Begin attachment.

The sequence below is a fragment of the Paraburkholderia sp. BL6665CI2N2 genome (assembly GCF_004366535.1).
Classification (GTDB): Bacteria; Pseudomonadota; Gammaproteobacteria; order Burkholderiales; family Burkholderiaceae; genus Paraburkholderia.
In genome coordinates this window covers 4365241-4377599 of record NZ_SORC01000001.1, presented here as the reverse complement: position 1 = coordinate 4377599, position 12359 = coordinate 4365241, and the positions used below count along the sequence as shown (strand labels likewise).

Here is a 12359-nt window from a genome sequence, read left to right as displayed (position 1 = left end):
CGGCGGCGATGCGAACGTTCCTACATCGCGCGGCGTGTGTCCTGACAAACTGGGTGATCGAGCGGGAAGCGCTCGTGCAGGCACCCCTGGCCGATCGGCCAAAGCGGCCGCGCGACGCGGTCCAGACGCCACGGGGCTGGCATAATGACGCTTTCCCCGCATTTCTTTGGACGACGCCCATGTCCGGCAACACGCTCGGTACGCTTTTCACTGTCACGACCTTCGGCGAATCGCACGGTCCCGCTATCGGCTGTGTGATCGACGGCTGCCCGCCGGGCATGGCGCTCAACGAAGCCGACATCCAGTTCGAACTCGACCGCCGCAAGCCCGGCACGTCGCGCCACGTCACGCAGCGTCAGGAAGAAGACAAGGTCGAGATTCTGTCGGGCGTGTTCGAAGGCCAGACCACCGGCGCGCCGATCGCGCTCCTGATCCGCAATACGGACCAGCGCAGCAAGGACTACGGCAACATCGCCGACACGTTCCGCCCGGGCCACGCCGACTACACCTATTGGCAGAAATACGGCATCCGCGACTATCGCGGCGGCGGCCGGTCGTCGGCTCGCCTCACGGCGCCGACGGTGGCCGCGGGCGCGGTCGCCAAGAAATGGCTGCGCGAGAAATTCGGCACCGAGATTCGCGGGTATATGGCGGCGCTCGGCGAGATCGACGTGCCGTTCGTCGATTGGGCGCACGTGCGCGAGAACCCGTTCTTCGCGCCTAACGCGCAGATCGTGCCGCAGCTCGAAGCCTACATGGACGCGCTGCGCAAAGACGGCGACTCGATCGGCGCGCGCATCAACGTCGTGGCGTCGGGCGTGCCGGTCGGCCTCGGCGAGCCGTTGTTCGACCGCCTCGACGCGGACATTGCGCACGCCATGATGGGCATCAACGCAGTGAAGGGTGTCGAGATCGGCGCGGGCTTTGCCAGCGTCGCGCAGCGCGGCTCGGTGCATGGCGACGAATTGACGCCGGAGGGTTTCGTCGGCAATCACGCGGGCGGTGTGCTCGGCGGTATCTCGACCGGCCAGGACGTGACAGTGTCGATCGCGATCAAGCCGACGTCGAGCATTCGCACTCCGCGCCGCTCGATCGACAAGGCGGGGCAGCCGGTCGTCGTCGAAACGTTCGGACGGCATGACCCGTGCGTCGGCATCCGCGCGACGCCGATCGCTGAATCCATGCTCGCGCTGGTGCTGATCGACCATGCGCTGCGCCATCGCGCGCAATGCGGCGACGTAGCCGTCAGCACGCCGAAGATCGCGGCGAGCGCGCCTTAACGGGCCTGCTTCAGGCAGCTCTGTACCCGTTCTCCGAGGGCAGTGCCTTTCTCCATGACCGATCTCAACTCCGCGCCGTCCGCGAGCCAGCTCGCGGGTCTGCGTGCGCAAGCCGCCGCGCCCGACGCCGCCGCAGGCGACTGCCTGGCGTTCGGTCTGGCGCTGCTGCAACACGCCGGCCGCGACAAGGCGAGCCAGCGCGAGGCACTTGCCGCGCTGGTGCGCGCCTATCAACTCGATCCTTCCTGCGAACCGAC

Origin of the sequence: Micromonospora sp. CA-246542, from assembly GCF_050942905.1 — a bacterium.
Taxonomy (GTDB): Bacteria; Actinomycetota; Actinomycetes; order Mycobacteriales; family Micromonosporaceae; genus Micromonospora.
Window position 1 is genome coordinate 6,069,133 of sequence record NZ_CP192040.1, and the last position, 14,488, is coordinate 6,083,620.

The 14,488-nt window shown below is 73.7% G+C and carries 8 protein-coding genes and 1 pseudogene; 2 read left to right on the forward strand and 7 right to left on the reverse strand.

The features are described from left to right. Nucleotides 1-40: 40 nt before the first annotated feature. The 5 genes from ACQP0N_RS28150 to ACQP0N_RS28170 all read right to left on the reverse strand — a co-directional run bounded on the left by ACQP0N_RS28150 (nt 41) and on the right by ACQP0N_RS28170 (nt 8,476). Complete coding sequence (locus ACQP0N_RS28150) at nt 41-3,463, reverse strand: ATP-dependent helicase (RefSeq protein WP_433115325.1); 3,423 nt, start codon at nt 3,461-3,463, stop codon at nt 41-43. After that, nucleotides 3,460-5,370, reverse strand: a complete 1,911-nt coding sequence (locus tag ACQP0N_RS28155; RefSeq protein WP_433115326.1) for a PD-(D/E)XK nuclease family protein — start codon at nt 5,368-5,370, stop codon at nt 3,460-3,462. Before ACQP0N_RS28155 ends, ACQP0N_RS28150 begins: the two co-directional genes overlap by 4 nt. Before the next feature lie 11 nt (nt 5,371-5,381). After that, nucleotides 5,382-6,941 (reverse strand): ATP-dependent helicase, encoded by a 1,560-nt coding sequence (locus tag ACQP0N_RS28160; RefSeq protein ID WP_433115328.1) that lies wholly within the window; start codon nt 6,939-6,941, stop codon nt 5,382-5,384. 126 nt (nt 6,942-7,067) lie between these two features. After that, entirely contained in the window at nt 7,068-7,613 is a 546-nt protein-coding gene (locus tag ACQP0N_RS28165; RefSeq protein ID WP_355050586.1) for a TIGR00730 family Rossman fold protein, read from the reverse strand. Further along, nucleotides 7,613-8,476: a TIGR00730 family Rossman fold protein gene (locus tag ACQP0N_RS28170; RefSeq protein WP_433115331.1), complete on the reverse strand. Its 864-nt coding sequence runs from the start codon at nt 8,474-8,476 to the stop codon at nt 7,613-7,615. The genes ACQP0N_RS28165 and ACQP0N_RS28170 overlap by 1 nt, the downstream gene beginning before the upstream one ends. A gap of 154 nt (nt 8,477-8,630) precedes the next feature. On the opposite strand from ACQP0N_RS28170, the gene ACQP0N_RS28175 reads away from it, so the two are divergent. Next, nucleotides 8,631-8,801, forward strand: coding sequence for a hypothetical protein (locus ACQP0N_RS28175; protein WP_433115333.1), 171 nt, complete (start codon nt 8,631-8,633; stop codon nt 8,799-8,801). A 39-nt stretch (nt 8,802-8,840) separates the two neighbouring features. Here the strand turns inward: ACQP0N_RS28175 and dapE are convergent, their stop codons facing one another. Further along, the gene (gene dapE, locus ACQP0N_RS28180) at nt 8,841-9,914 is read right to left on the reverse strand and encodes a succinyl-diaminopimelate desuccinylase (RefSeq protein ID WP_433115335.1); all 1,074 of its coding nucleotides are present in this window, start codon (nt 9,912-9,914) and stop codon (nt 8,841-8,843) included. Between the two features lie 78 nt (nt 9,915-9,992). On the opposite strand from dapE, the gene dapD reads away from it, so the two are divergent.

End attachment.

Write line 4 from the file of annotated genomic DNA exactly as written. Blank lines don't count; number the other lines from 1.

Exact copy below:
Here is a 12359-nt window from a genome sequence, read left to right as displayed (position 1 = left end):